For the Love of Cardboard: What Sustainable Materials Can Bring to Interiors

For the Love of Cardboard: What Sustainable Materials Can Bring to Interiors


I think cardboard is beautiful. It’s a sustainable material that has the ability to be so many things: natural and industrial, rough and smooth, ragged and precise, flexible and rigid.

I’ve been in love with cardboard since art college when my desk was piled high with egg boxes and scraps of paper. That hasn’t changed. I find bits of packaging, paper and pieces of cardboard endlessly intriguing and fascinating.

The fact that cardboard is often overlooked makes me like it all the more. Here are just some of the reasons why it’s a great sustainable material plus some actions you can take to embrace sustainability at home.

1. Cardboard has amazing structural properties

Cardboard is a heavy paper that’s incredibly stiff and durable. You get corrugated cardboard when you have three layers of heavy paper with the fluted inner ruffle on the inside of the two outer layers.

I’ve always been fascinated by that inventive, corrugated construction. It creates the fantastic pattern you find in my lampshades just through cutting and shaping. When I started making my lampshades and learnt more about the manufacturing process of this great, sustainable material I appreciated it even more.

For me, cardboard is made all the more wonderful by it’s ‘ordinariness’.  It’s so efficient and widely used that we take all the ways we use it for granted. It’s the kind of thing that inspires me as a designer to take on the challenge of turning it into something completely out of the ordinary.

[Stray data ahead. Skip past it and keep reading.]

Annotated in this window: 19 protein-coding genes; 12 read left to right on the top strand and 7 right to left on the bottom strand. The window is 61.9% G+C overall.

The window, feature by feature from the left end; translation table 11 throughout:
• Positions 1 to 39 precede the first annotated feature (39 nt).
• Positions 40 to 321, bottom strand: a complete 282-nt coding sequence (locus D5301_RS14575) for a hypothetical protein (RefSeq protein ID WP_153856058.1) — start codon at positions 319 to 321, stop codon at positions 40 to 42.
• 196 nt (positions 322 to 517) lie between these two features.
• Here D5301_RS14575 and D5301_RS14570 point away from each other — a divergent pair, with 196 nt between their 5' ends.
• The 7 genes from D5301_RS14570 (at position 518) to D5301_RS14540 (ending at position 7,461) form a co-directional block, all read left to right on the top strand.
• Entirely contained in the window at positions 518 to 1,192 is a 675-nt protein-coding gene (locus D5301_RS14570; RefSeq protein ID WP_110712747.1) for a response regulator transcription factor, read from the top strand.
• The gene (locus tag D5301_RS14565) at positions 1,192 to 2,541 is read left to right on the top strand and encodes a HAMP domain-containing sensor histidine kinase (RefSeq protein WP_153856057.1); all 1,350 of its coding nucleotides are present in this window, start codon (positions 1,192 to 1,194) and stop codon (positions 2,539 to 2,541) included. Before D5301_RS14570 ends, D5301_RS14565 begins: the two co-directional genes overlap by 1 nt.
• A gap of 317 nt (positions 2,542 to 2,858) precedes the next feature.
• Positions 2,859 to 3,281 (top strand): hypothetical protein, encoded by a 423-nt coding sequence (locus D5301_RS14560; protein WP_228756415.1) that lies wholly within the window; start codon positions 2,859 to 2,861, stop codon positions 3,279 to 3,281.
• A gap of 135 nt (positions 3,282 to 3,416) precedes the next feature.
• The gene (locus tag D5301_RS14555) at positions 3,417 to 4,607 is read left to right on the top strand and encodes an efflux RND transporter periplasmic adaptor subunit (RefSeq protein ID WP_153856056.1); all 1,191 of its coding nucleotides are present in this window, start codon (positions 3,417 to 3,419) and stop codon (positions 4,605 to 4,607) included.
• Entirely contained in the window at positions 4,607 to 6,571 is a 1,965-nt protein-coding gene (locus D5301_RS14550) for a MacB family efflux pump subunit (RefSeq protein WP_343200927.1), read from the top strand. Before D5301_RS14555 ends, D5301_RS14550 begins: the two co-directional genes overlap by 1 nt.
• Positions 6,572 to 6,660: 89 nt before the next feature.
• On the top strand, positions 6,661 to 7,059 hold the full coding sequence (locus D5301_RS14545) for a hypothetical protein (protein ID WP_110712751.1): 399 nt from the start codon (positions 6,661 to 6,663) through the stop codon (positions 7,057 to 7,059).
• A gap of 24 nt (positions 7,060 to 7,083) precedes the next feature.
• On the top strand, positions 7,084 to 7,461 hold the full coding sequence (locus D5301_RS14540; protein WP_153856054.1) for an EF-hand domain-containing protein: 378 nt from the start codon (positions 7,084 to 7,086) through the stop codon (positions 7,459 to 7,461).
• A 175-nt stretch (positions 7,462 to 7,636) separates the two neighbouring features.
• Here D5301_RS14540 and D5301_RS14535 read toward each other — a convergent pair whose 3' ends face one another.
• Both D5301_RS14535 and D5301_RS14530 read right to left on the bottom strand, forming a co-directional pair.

When layered up, cardboard is incredibly strong. Frank Gehry made his beautiful ‘Wiggle’ chair out of corrugated cardboard in 1972 and Sander architects made an entire room.

Wiggle chair, Frank Gehry, 1972.

  Rabobank building by Sander Architects. 


2. Cardboard is a fantastic example of closed loop recycling 

If we’re ever really going to get to grips with managing waste and the environment then closed loop recycling is the way forward. It means that waste is collected, recycled and used again to make the same product that it came from. This is a fantastic system and helps us manage waste and the environment.

In this respect cardboard is the most amazing sustainable material. It’s 100% recyclable and biodegradable but also made in the first place from 70 - 90% recycled substances

It’s a superb eco-material and I love that  everything I make can be recycled once it’s come to the end of its useful life.

Sustainable action to take: Sign up to Ecologi and let them help you to become carbon positive and make a difference.

3. Cardboard has a history of being versatile

The origins of this brilliant, sustainable material go back to 1856 when Englishmen Edward G. Healy and Edward E. Allen patented a process of pleating paper to give it a wavy shape. Their goal was to introduce this new-found invention into the inside of top hats, increasing comfort and durability. 

Around 20 years later, people started using cardboard to protect goods as it had a great ability to absorb shocks. By 1871 Albert L. Jones was using it as protective packaging for glass bottles and kerosene lamp chimneys. He found that cardboard gave better protection than fabrics and was much more hygienic and clean than the sawdust regularly used to protect goods and cushion them from knocks. 

Cardboard has come a long way and is now being used to make all kinds of things including lamps, furniture and even buildings.

Printable kids furniture, Foldschool.

Paper Furniture by Studio Molo.


Sustainable action to take: Start to question and understand why we live the way we do. Work out the changes we need to make and the reasons that we don’t to see the difference that you can make. Green Dreamer can help.